War of the Rebellion: Serial 026 Page 0337 Chapter XXX. SIEGE OF SUFFOLK, VA.

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indicated. They had re-embarked, as I learned after my capture. My sergeant returned and reported that a regiment was in the woods, about three-quarters of a mile distant, having been sent down to our support. When the enemy landed on the evening of the 19th there was no picket or lookout up the river; no guns was fired or no notice whatever served of their approach, and as the shore was heavily wooded we could see nothing from the fort. I had been led to suppose that the banks of the river were picketed and that I would receive notice of the approach of a land force, and also that there was a regiment in supporting distance. The construction of the fort was of such a nature that I could not use my guns with full effect against a land force, though it was admirably adapted to resists an attack from the gunboats and to blockade the river at that point.

I neglected to state that while the gunboat was aground during the morning of the 17th no gun in the fort could be brought to bear upon it on account of the narrowness of the embrasure which had been hastily cut out the night before. That night they were widened sufficiently to give command of the point.

I am, general, with great respect, your obedient servant,


Captain Fauquier Artillery.

[Major General S. G. FRENCH.]

P. S. - It might be well to add that on the night of the 16th, when the alarm was given, Lieutenant-Colonel Coleman told me that he had orders to notify General Law should any force cross the river, and that he had no courier. As my sergeant had a hose I offered him to the colonel, and he was sent by his order.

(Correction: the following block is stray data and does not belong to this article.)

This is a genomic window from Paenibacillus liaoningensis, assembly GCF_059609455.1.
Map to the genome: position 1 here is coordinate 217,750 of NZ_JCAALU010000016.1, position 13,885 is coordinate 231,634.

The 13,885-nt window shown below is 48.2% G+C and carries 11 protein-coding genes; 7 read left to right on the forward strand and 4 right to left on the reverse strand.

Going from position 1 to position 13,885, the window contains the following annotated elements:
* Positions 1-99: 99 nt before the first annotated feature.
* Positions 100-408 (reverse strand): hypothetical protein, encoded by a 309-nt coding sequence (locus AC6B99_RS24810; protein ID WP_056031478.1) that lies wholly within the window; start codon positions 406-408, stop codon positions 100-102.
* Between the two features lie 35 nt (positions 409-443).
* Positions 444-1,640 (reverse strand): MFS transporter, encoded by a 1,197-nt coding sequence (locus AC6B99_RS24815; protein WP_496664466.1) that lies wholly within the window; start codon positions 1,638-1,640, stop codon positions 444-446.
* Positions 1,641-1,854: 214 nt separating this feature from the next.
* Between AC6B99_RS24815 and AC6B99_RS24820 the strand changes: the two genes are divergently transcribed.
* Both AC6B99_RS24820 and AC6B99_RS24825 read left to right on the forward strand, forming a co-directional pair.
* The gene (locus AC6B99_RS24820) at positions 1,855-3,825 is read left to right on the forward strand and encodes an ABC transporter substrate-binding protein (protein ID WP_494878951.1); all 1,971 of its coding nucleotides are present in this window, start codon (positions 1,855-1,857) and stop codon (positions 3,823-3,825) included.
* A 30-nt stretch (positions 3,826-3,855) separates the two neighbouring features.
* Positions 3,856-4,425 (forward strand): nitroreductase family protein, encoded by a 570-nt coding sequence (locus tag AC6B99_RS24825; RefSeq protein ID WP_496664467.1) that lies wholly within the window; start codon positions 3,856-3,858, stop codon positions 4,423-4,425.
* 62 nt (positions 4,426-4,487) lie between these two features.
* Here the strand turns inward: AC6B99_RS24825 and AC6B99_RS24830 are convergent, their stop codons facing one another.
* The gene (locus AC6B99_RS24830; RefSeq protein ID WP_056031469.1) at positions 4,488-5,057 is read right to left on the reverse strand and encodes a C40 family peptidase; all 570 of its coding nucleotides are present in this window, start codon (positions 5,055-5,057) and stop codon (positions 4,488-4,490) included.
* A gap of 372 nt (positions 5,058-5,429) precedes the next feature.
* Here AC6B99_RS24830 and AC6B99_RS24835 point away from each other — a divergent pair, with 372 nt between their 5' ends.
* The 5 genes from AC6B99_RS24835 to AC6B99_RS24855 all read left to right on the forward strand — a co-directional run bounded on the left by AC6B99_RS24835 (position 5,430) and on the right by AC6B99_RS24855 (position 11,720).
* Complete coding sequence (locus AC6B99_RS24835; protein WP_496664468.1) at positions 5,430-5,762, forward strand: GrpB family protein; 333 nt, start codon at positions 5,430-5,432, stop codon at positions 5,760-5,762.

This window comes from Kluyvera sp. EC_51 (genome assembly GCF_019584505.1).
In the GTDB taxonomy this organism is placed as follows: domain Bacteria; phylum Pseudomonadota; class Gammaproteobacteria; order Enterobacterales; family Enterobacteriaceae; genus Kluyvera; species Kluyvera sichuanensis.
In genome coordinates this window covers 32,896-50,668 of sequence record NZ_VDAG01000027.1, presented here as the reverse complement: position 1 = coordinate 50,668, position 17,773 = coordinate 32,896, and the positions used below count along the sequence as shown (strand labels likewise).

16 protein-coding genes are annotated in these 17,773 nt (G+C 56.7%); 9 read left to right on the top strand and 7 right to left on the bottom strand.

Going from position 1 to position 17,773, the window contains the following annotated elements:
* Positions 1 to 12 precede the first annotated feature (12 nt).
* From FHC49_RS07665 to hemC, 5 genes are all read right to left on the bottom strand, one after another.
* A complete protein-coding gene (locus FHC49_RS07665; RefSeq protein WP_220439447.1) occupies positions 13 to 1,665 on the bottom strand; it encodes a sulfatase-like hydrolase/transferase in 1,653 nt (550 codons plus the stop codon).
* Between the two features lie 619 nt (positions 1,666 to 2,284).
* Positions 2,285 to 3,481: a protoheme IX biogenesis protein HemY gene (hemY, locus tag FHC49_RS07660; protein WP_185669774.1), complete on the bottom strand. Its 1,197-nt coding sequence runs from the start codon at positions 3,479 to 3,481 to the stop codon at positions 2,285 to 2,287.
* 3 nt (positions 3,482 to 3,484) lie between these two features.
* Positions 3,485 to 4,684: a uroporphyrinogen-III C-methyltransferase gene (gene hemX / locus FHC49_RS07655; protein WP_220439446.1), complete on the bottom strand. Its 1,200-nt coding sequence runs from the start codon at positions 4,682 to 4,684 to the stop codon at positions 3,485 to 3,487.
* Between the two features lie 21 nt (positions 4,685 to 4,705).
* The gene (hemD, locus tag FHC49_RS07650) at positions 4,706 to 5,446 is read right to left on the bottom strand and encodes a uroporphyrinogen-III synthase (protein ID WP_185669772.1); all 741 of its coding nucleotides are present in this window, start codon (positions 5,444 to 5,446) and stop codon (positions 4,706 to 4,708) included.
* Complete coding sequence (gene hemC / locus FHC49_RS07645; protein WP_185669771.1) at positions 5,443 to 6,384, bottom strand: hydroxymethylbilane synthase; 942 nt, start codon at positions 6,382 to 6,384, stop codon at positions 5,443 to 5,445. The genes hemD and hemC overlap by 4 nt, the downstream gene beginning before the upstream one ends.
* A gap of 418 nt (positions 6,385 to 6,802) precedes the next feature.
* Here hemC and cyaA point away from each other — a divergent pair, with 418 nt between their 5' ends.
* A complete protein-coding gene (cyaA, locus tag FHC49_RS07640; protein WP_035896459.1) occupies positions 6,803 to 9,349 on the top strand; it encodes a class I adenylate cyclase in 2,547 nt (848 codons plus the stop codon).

Stribling's guns were lost because the infantry placed in the work as a garrison by Generals Hood and Law, and from whom they received all orders, were captured. When Hood's infantry garrison surrendered the guns were captured. Why not inquire how it was the garrison found in the fort was captured?


Major-General, Commanding.

Numbers 29. Report of Lieutenant Colonel John A. Jones, Forty-fourth Alabama Infantry, of the capture of Battery Huger, April 19.

Names of the companies and their strength captured in the fort at Hill's Point, on the Nansemond River, April 19, all from the Forty-fourth Alabama Regiment.

Officers. Non- Privates. Aggregate.


d officers.

Company A. 4 6 18 28

Company B. 1 6 36 43

Total. 5 12 54 71


Lieutenant-Colonel, Commanding Forty-fourth Alabama Vols.